Attempts often being overly thick or thin in cross section, or with too much tapering to the buckle. Most employ wide spaced tang slots making fit difficult and thick angular keepers which can dig into the wearer's sensitive under-wrist flesh.
Leaving the makeup of the chemical compound aside, an original isofrane is a deceptively simple design.
Close to the watch head (on the sides of the wrist when in use) it has a set of larger holes to allow the skin to breathe and moisture to evaporate. This area is also thicker than the 'tail' section, for added strength.
The strap tapers in thickness for added flexibility to the area of the multiple tang slots, while the buckle side remains the same thickness throughout.
The design utilises ribs on the underside (like the PloProf and Omega 1000m case backs) for additional grip when wet.
A set of parallel styling grooves on the outer surface make it very recognisable along with a dull (often referred to as a 'pebbled') finish throughout.
Other unique identifier of these straps are their cut tail end and the signature diagonal keeper.
The new Isofrane 1968 gets many of those details right first time and it’s an almost faithful reproduction of the original.
The vintage Isofrane strap's finish is a curious thing. When new these straps had a very light textured finish that looks to be porous at first glance. When new, this texture was subtle and any other changes are due to mistreatment. The modern homages to these straps all tend to have a plain flat matt finish, but the re-issue has been faithfully recreated in this respect with the new moulds including the slight textured finish of the original design (although with a much finer grain). The strap also includes other correct design elements including, the keepers, underside grip and correct width, making it look just right in those respects.
As the compound used for the vintage straps is no longer available, the modern recreation has been made of a new natural rubber compound. Whilst some homage straps have adopted the modern approach of adding a vast dose of vanilla scent to their compound, luckily Isofrane have avoided going overboard on this with just a hint of sweetness apparent. A highly fragrant strap can become tiring day in day out. The new natural rubber compound is identical in feel to the original. It grips and flexes like a vintage Isofrane strap in good condition, duplicating the original's comfort when worn.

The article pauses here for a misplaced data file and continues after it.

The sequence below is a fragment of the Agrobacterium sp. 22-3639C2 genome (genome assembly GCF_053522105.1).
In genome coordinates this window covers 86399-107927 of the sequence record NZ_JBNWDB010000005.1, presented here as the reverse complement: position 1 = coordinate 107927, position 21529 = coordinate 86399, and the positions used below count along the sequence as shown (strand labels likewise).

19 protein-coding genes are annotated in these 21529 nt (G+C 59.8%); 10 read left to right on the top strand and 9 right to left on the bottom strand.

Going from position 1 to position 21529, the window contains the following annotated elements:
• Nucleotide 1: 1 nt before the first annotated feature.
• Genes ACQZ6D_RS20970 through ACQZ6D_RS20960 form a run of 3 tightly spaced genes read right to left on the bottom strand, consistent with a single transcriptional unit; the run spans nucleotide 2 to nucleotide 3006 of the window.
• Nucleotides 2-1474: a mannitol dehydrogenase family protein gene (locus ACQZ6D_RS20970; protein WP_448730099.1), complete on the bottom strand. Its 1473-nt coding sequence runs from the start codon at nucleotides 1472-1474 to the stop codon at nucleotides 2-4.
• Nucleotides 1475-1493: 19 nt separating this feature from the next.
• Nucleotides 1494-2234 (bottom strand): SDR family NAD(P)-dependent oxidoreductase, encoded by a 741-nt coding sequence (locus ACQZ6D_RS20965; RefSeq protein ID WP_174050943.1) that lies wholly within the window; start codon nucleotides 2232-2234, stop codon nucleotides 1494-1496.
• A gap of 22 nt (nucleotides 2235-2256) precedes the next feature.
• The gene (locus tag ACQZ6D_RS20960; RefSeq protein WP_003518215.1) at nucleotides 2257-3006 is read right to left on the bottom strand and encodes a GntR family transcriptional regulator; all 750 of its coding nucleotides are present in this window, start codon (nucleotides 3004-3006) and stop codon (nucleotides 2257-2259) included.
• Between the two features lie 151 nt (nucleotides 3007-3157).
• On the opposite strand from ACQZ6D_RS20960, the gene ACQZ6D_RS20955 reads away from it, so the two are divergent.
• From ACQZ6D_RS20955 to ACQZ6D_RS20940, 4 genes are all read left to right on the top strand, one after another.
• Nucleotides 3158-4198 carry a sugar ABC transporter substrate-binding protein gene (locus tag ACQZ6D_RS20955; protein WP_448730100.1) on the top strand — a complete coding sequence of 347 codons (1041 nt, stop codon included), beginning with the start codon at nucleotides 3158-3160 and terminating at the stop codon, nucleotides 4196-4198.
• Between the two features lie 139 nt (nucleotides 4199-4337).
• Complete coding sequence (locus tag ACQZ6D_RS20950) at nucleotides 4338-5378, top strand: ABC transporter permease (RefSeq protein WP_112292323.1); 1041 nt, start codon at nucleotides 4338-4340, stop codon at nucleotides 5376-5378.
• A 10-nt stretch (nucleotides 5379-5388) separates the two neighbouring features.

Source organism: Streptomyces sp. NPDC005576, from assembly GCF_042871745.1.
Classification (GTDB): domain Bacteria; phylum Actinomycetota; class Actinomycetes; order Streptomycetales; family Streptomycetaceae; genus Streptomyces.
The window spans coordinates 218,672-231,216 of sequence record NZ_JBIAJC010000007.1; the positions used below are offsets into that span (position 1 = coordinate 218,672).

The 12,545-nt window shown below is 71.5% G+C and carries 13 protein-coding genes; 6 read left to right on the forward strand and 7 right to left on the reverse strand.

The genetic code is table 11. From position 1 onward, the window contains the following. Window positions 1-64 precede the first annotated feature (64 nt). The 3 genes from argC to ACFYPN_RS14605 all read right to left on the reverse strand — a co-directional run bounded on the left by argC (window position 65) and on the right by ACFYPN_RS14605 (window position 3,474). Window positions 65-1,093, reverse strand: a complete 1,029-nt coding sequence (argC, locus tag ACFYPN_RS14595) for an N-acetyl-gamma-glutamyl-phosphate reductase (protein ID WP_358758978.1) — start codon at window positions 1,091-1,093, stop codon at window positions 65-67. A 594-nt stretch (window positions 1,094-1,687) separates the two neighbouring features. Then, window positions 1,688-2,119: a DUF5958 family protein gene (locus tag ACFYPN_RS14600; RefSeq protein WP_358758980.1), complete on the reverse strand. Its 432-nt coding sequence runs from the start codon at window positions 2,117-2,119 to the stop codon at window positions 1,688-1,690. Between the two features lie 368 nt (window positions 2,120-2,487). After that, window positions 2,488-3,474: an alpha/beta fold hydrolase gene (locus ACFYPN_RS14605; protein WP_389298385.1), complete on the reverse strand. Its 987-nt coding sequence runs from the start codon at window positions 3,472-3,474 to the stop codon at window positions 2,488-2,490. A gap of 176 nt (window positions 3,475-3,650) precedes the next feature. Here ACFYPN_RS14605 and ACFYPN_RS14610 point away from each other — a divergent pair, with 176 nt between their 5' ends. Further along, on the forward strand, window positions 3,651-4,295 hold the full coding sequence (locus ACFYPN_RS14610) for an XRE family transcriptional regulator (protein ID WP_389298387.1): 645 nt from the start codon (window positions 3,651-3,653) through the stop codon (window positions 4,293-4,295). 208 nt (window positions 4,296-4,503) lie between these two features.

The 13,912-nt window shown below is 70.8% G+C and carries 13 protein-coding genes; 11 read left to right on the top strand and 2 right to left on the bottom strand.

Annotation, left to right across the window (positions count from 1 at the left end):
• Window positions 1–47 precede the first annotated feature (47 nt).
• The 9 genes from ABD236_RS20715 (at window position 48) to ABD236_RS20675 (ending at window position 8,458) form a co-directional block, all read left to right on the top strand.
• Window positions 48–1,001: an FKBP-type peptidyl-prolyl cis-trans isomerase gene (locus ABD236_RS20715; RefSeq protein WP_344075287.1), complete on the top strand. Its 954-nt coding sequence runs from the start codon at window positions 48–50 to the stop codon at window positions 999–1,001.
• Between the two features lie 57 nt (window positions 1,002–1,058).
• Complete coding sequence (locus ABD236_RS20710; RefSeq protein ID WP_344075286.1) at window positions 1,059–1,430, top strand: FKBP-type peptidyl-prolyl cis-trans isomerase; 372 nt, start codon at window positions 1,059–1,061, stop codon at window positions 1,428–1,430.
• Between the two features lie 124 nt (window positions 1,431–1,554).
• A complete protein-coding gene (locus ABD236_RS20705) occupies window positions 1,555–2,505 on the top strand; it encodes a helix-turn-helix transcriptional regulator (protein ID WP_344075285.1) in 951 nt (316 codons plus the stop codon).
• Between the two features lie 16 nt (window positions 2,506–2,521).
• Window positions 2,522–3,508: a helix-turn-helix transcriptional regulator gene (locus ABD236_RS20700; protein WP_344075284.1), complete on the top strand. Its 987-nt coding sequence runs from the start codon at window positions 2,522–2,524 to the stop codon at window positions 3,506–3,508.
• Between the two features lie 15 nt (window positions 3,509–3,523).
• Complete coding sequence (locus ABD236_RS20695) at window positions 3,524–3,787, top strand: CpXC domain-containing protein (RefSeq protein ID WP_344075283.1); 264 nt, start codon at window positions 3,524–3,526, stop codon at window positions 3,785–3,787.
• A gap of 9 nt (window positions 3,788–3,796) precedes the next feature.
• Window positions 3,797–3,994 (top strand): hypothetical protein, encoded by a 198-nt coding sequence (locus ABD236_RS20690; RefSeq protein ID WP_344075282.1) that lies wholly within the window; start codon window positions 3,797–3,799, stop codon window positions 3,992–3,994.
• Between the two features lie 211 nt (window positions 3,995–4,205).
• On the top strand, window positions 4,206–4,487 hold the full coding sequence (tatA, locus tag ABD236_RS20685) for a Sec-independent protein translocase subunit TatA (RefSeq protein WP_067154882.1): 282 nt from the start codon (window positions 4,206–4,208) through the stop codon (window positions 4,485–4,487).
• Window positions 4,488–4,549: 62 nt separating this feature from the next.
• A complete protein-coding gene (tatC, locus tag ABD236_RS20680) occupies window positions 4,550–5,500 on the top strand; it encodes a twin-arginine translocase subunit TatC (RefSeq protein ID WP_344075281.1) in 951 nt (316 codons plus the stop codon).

To answer question 1, this is as close to the original Isofrane strap as DeskDivers has found. Whilst it is not a direct copy and has been updated where required, it is still faithful to the original design ethos.
Naturally, whilst collectors will still covet the vintage Isofrane, for daily wear a new strap makes more sense making this strap a worthy successor to the original.
Whilst being faithful to the spirit and design of the original, improvements have also been made where necessary. One thing that was always a let down on the vintage strap was the buckle.
The modern version addresses the issues of the old buckle admirably, and in fact the new straps are available with two buckle options. A square shape, honouring the original and similar to Omega's recent offerings and a sleek traditional thumb nail shape for a different look.
These are substantial buckles and are nicely in keeping with the calibre of the rest of the strap. The iconic Isofrane name deeply engraved, not etched or applied, adding to the overall quality of the entire package.
A nice touch is that the engraving is on the underside of the square buckle allowing those who prefer to only buy OEM another option.
The comfort and security that a watch strap gives to the whole 'plot' when wearing a decent watch, means that a reasonable amount of the feeling and enjoyment that one gets when wearing a quality watch is dependant on the quality of the strap...
To pose the question; Would you really put budget tyres on your sports car?
We thought not...
Considering the quality, Isofrane are not asking the ridiculous prices that some OEM straps command. All in all, the 1968 offers very good value for money.
Isofrane have started production with the 24mm version of the strap in black, but during 2010 promise to release other sizes and also plan to sell other colours including some of the (very cool!) lurid hues that were available in the 1970s.
DeskDivers will be watching the Isofrane brand closely and hope to bring you further information as additions to this article as and when new models become available.